Fresh protests erupted in Sudan on Monday to demand full civilian rule, amid UN-mediated talks to salvage the country’s transition to democracy.
Hundreds of protesters marched to the presidential palace in the capital Khartoum, amid chants against the military, according to an Anadolu Agency reporter.
Demonstrators rejected UN mediation to solve the country’s political crisis, describing the effort as an attempt to save the military.
“The Sudanese can solve their problems alone,” Abdul Rahim Ahmed, a protester in Khartoum, told Anadolu Agency.
“This initiative of the UN envoy aims to save the army generals and enable them to get immunity from justice for their continuous killings of protesters,” he added.
Last week, seven protesters were killed in anti-military protests in crisis-hit Sudan.
Earlier this month, the UN mission in Sudan launched UN-facilitated talks between the military and political groups in an effort to salvage the Horn of African country’s transition.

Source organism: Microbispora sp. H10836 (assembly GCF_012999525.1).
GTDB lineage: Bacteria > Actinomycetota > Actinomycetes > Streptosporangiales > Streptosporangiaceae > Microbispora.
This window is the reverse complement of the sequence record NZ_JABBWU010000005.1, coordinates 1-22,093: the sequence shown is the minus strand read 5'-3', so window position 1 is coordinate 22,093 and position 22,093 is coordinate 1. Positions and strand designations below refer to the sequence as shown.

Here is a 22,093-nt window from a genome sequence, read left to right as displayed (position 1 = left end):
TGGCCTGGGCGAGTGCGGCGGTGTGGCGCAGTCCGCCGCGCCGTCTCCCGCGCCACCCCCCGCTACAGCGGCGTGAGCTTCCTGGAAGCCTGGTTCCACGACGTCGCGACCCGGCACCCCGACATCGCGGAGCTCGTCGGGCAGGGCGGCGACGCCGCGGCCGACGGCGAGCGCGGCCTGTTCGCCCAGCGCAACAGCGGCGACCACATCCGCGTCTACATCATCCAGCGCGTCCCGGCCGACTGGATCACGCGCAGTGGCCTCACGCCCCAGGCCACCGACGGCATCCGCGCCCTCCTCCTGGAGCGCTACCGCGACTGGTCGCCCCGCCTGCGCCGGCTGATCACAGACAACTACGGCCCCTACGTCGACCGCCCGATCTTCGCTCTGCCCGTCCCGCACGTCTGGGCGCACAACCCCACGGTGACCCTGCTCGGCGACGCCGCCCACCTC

“We will not sit with the army under the initiative of the UN or any other forum,” said Mona Hussein, another protester in Khartoum. “The army has to hand over power to civilians immediately,” she added.
Sudan has been in turmoil since Oct. 25, 2021, when the military dismissed Prime Minister Abdalla Hamdok's transitional government and declared a state of emergency.
Prior to the military takeover, Sudan was governed by a sovereign council of military and civilian officials tasked with overseeing the transition period until elections in 2023.
Hamdok was reinstated on Nov. 21 following an agreement, but protesters denounced the deal, insisting on the removal of any military influence over the transitional governing coalition. He resigned on Jan. 2, citing a political deadlock.